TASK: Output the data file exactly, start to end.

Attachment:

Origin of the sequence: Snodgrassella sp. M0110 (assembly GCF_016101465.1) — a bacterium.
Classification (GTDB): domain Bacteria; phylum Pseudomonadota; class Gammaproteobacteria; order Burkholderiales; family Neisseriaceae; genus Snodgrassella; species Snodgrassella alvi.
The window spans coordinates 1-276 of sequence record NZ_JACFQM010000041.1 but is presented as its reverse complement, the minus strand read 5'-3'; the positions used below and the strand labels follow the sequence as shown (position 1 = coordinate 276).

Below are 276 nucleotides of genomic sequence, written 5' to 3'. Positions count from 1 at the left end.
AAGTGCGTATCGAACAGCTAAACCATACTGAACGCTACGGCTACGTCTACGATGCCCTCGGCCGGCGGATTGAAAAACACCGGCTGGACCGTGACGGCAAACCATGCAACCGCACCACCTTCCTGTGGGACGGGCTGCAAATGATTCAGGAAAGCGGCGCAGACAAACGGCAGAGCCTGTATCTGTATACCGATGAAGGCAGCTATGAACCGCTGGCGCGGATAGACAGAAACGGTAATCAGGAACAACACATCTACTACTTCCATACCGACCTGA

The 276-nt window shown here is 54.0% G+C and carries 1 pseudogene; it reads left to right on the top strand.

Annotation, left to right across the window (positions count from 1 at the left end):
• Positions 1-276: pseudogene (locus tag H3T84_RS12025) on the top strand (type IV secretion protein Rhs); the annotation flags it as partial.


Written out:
Origin of the sequence: Snodgrassella sp. M0110 (assembly GCF_016101465.1) — a bacterium.
Classification (GTDB): domain Bacteria; phylum Pseudomonadota; class Gammaproteobacteria; order Burkholderiales; family Neisseriaceae; genus Snodgrassella; species Snodgrassella alvi.
The window spans coordinates 1-276 of sequence record NZ_JACFQM010000041.1 but is presented as its reverse complement, the minus strand read 5'-3'; the positions used below and the strand labels follow the sequence as shown (position 1 = coordinate 276).

Below are 276 nucleotides of genomic sequence, written 5' to 3'. Positions count from 1 at the left end.
AAGTGCGTATCGAACAGCTAAACCATACTGAACGCTACGGCTACGTCTACGATGCCCTCGGCCGGCGGATTGAAAAACACCGGCTGGACCGTGACGGCAAACCATGCAACCGCACCACCTTCCTGTGGGACGGGCTGCAAATGATTCAGGAAAGCGGCGCAGACAAACGGCAGAGCCTGTATCTGTATACCGATGAAGGCAGCTATGAACCGCTGGCGCGGATAGACAGAAACGGTAATCAGGAACAACACATCTACTACTTCCATACCGACCTGA

The 276-nt window shown here is 54.0% G+C and carries 1 pseudogene; it reads left to right on the top strand.

Annotation, left to right across the window (positions count from 1 at the left end):
• Positions 1-276: pseudogene (locus tag H3T84_RS12025) on the top strand (type IV secretion protein Rhs); the annotation flags it as partial.